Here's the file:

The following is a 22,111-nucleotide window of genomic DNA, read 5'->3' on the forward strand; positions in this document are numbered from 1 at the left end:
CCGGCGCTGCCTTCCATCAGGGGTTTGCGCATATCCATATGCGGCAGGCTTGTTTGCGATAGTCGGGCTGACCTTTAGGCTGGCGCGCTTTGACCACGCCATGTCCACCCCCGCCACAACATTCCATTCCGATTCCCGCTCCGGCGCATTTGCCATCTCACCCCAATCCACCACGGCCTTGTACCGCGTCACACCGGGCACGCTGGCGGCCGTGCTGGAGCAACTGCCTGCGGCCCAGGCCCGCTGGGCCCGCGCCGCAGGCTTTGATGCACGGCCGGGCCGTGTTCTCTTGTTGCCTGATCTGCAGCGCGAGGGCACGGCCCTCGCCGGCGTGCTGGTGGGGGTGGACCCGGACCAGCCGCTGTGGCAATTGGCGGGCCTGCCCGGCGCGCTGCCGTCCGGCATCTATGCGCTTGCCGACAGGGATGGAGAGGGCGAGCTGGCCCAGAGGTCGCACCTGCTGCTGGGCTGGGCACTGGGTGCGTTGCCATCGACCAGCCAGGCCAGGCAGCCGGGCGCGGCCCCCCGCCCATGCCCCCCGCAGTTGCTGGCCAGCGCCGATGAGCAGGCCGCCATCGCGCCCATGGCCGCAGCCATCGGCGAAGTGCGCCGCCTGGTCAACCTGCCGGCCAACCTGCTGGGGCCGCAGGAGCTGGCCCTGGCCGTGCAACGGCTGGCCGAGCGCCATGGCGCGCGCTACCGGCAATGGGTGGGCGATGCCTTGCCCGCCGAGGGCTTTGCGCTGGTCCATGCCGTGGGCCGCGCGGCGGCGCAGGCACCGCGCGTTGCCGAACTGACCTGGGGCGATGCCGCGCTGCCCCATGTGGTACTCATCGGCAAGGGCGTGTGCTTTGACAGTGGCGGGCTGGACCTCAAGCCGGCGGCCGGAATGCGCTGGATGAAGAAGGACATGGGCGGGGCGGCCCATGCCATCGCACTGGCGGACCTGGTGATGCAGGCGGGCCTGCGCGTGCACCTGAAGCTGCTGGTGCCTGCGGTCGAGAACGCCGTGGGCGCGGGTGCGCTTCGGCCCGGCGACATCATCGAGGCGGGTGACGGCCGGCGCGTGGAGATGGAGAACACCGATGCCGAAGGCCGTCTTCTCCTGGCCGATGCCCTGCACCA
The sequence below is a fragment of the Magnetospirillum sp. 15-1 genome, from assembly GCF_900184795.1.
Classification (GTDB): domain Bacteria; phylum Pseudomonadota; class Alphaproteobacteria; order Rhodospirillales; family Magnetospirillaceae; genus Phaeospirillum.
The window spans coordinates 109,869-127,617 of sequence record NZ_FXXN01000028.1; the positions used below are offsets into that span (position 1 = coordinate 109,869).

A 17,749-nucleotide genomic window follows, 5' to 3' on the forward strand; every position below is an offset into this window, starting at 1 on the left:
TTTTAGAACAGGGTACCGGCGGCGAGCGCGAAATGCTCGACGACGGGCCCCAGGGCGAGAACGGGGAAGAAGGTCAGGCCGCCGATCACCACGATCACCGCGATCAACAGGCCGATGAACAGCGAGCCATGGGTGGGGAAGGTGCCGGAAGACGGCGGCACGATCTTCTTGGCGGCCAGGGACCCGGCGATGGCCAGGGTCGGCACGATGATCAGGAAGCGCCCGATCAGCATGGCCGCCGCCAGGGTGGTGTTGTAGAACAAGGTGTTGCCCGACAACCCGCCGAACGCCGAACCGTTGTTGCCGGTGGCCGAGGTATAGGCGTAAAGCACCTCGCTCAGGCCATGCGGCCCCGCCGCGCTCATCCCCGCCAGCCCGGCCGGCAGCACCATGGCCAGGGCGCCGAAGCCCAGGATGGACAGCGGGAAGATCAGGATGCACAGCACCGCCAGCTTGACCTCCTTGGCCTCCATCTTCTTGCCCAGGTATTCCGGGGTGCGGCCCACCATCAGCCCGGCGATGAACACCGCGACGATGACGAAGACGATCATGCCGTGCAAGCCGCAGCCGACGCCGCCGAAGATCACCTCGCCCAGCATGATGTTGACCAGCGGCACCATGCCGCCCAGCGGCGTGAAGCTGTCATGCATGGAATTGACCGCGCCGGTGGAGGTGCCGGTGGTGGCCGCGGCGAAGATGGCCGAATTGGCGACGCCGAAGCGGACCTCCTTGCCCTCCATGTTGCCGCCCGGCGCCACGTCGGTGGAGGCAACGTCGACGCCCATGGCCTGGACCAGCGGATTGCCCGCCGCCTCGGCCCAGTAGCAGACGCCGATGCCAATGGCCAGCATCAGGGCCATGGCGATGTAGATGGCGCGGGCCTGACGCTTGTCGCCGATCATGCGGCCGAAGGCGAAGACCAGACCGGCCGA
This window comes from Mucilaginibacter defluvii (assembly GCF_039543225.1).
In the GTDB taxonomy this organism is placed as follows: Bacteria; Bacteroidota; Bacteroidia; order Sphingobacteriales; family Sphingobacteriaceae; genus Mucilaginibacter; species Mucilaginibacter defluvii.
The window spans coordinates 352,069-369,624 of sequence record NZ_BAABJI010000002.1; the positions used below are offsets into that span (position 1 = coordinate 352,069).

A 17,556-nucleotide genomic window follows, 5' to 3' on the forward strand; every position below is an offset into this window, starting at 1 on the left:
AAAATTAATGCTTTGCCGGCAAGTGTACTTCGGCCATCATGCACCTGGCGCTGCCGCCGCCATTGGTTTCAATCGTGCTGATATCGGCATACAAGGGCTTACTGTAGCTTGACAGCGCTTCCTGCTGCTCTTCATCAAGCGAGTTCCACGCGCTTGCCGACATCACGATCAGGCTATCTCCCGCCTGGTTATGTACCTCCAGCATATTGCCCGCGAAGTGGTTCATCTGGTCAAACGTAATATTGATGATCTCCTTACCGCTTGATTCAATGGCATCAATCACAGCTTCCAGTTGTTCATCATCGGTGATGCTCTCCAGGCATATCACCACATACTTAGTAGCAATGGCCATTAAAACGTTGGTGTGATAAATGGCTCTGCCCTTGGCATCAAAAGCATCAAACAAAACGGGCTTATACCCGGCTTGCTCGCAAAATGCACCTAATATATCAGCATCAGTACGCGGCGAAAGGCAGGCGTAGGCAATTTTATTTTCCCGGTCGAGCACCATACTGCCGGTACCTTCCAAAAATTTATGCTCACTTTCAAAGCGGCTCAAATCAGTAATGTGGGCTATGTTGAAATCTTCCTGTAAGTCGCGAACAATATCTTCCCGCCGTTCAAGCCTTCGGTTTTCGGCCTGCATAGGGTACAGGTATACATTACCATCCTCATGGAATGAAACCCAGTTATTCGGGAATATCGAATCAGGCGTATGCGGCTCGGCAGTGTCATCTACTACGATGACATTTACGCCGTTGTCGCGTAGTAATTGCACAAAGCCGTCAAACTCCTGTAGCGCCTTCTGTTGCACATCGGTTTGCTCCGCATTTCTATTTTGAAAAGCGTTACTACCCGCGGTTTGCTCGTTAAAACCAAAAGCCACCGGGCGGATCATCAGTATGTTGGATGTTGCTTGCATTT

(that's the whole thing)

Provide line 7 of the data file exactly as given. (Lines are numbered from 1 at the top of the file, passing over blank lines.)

TTTTAGAACAGGGTACCGGCGGCGAGCGCGAAATGCTCGACGACGGGCCCCAGGGCGAGAACGGGGAAGAAGGTCAGGCCGCCGATCACCACGATCACCGCGATCAACAGGCCGATGAACAGCGAGCCATGGGTGGGGAAGGTGCCGGAAGACGGCGGCACGATCTTCTTGGCGGCCAGGGACCCGGCGATGGCCAGGGTCGGCACGATGATCAGGAAGCGCCCGATCAGCATGGCCGCCGCCAGGGTGGTGTTGTAGAACAAGGTGTTGCCCGACAACCCGCCGAACGCCGAACCGTTGTTGCCGGTGGCCGAGGTATAGGCGTAAAGCACCTCGCTCAGGCCATGCGGCCCCGCCGCGCTCATCCCCGCCAGCCCGGCCGGCAGCACCATGGCCAGGGCGCCGAAGCCCAGGATGGACAGCGGGAAGATCAGGATGCACAGCACCGCCAGCTTGACCTCCTTGGCCTCCATCTTCTTGCCCAGGTATTCCGGGGTGCGGCCCACCATCAGCCCGGCGATGAACACCGCGACGATGACGAAGACGATCATGCCGTGCAAGCCGCAGCCGACGCCGCCGAAGATCACCTCGCCCAGCATGATGTTGACCAGCGGCACCATGCCGCCCAGCGGCGTGAAGCTGTCATGCATGGAATTGACCGCGCCGGTGGAGGTGCCGGTGGTGGCCGCGGCGAAGATGGCCGAATTGGCGACGCCGAAGCGGACCTCCTTGCCCTCCATGTTGCCGCCCGGCGCCACGTCGGTGGAGGCAACGTCGACGCCCATGGCCTGGACCAGCGGATTGCCCGCCGCCTCGGCCCAGTAGCAGACGCCGATGCCAATGGCCAGCATCAGGGCCATGGCGATGTAGATGGCGCGGGCCTGACGCTTGTCGCCGATCATGCGGCCGAAGGCGAAGACCAGACCGGCCGA